French Literature Of The 19th Century:
Poetry And The Drama
History, Philosophy, Criticism
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( Originally Published Early 1900's )
Though only a writer of short stories, Guy De Mau-passant (1850-1893) won a reputation equal to the best as an artist. He had the advantage, for such it was to one who aspired to literature in writing, of knowing Flaubert. It is told that the elder insisted on his docile pupil practicing at descriptive writing for years, giving him the most trivial objects on which to exercise his powers. At last he attained the Flaubert standard of proficiency, and his schooling gained instant attention to his work. The French short story is now thoroughly acclimated here and need not be analyzed. Maupassant followed his master's method, devoting his days and nights to intimate exploration of the life he sought to paint. His fatal enthusiasm landed him in a madhouse and a suicide's grave, perhaps the strongest testimony to the realism of his work. The stories show all the qualities held supreme in this kind of art work, graphic power, microscopic observation, knowledge of the morbid mind, quick changes of scene and impression. If most of them leave a nasty taste in the mouth, the more enjoyable to those on whose palate the pleasing is sickly flat.
The brothers Goncourt added notably to the literature of their day. Edmond, born in 1822, died in 1896; Jules, 183o-1869. Their first joint novel, "En 18-," failed on its first appearance in 1852, owing to the excitement of the time. They also failed in journalism before they took to history as material for romance. They made fanciful pictures of Eighteenth Century personages, royal and other. The "Soeur Philomène" (1861) was a success. Four years later came "Germinie Lacerteux," a study in morbid psychology, which caused a sensation. Their productions have influenced recent writers ambitious to succeed in this school. They formed a new Academy de Goncourt, and Edmond left a large estate for its support.
Anatole France is known by his novel, "Le Crime de Sylvestre Bonnard," a striking production. In "Thais" and other stories he goes back to early Christian times without intent to create sympathy for Christianity. "La Fille de Lilith," "Le Livre de Mon Ami," and the collection of stories "Balthasar," display a remarkable versatility, with a subtle vein of irony which somewhat shakes one's faith in the writer's general seriousness. He is equally clever as a miscellaneous writer and critic, and may yet do a strong piece of work.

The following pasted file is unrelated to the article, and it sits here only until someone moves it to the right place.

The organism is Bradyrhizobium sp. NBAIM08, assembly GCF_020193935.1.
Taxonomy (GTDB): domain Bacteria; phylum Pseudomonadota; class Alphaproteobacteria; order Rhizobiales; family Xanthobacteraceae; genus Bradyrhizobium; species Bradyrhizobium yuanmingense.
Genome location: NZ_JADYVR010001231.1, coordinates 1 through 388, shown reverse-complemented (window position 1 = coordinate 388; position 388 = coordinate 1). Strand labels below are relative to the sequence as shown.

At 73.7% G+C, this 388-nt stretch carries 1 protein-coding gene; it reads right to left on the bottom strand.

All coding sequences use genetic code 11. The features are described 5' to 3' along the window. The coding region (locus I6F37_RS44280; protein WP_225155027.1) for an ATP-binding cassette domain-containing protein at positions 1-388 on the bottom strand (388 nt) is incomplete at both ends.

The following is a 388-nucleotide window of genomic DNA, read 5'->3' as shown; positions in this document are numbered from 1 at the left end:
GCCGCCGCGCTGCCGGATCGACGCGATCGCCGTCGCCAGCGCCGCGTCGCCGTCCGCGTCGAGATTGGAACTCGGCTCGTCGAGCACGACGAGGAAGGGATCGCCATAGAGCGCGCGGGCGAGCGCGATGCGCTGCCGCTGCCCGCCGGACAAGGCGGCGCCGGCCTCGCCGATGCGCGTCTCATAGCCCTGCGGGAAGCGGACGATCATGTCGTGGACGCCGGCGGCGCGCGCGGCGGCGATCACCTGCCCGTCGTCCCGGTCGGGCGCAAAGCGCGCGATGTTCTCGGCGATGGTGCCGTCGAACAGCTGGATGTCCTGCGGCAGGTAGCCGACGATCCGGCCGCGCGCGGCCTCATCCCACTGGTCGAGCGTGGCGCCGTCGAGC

Jules Viaud, known in literature as Pierre Loti, was received into the Academy while quite a young man, the more interesting, seeing he was a lieutenant in the navy. His claim to remembrance will rest upon his style rather than his strength. His first books were the outcome of voyaging round the world. The "Mariage de Loti" is a story of Tahiti, with natives for its heroines, affording opportunities for the study of love in its primitive manifestations, and for sentimental reflections in the vein of the early romanticists, who pitched their stories among half- savage people. "Les Pêcheurs d'Islande" (The Fishers of Iceland) ventures into a quasi-philosophical analysis of motives in love and duty. The general tone of his writings, beneath their fantastic peculiarities, is that of a deep-rooted pessimism, all the gloomier for the half-poetic flights into introspective wonderland, seeking happiness and finding none.
As author of "Cosmopolis" Paul Bourget gained his footing among novelists who introduce their readers to fashionable and brilliant metropolitan circles. He dwells among the sons and daughters of wealth, gathered for its most effective display in the gayest of cities. These mixed people he pictures with no marked power, and with no particular moral, unless to inspire contempt. A criminal trial suggested the psychological novel, "Le Disciple," as morbid and artificial a story as need be read. "Un Crime d'Amour," and other books of his confessedly excel in the presentation of figures which are not men and women. His fluent style and superficial penetration commend his books to certain readers, but his better work is seen in essays and critical studies. His last novel, "La Duchesse Blue," is an argument for the impersonality of the novelist.
These are the popular men of the hour, whose slightest productions are sure of a ready sale. They indicate the parting of the ways, on the one hand toward rigid realism, on the other bearing toward a mystical region not far from the old personal romanticism. In both there is a strange lack of the rational romantic spirit which lifts the mind above the oppressive materialism of existence without losing it in pure moonshine. For the present the French novelist holds aloof from the old, old story of honest love, beset with ills from without and frets within, tested by troubles, strengthened by patient struggle, triumphing over all in the long run with a happiness all the richer for their buffetings. The passing appetite is for seasoned and overseasoned meats. The novelist by profession takes note of public taste. Much excellent naturalistic work has been done by Hector Malot, René Bazin, du Boisgobey, and a few others.